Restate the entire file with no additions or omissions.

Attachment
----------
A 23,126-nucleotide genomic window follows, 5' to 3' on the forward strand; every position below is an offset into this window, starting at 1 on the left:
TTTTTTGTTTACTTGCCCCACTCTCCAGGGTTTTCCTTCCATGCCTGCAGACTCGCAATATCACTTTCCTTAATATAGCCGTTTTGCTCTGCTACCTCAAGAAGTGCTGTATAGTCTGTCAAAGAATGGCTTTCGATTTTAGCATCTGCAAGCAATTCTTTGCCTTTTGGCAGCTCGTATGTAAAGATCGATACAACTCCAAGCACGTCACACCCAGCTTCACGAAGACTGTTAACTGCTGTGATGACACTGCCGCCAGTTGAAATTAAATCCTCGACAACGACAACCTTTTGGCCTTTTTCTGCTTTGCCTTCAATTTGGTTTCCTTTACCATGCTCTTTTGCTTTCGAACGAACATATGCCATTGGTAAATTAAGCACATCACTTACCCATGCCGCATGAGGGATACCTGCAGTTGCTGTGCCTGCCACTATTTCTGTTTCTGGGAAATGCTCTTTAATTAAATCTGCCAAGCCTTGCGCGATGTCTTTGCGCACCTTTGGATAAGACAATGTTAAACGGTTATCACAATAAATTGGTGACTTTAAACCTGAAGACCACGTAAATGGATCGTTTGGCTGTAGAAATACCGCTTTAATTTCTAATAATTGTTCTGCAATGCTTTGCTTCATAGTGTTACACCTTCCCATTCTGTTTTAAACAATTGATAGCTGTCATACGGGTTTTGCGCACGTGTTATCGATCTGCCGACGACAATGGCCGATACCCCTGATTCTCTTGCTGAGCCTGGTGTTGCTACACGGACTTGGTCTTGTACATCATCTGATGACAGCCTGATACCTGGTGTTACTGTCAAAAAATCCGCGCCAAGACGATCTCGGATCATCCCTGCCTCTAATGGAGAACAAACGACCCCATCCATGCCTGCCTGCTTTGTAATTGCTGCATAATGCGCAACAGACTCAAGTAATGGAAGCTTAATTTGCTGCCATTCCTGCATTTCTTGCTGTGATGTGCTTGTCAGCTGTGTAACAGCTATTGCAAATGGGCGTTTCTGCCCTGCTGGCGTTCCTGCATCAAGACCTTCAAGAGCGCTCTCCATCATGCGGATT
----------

A 23,126-nucleotide genomic window follows, 5' to 3' on the forward strand; every position below is an offset into this window, starting at 1 on the left:
TTTTTTGTTTACTTGCCCCACTCTCCAGGGTTTTCCTTCCATGCCTGCAGACTCGCAATATCACTTTCCTTAATATAGCCGTTTTGCTCTGCTACCTCAAGAAGTGCTGTATAGTCTGTCAAAGAATGGCTTTCGATTTTAGCATCTGCAAGCAATTCTTTGCCTTTTGGCAGCTCGTATGTAAAGATCGATACAACTCCAAGCACGTCACACCCAGCTTCACGAAGACTGTTAACTGCTGTGATGACACTGCCGCCAGTTGAAATTAAATCCTCGACAACGACAACCTTTTGGCCTTTTTCTGCTTTGCCTTCAATTTGGTTTCCTTTACCATGCTCTTTTGCTTTCGAACGAACATATGCCATTGGTAAATTAAGCACATCACTTACCCATGCCGCATGAGGGATACCTGCAGTTGCTGTGCCTGCCACTATTTCTGTTTCTGGGAAATGCTCTTTAATTAAATCTGCCAAGCCTTGCGCGATGTCTTTGCGCACCTTTGGATAAGACAATGTTAAACGGTTATCACAATAAATTGGTGACTTTAAACCTGAAGACCACGTAAATGGATCGTTTGGCTGTAGAAATACCGCTTTAATTTCTAATAATTGTTCTGCAATGCTTTGCTTCATAGTGTTACACCTTCCCATTCTGTTTTAAACAATTGATAGCTGTCATACGGGTTTTGCGCACGTGTTATCGATCTGCCGACGACAATGGCCGATACCCCTGATTCTCTTGCTGAGCCTGGTGTTGCTACACGGACTTGGTCTTGTACATCATCTGATGACAGCCTGATACCTGGTGTTACTGTCAAAAAATCCGCGCCAAGACGATCTCGGATCATCCCTGCCTCTAATGGAGAACAAACGACCCCATCCATGCCTGCCTGCTTTGTAATTGCTGCATAATGCGCAACAGACTCAAGTAATGGAAGCTTAATTTGCTGCCATTCCTGCATTTCTTGCTGTGATGTGCTTGTCAGCTGTGTAACAGCTATTGCAAATGGGCGTTTCTGCCCTGCTGGCGTTCCTGCATCAAGACCTTCAAGAGCGCTCTCCATCATGCGGATT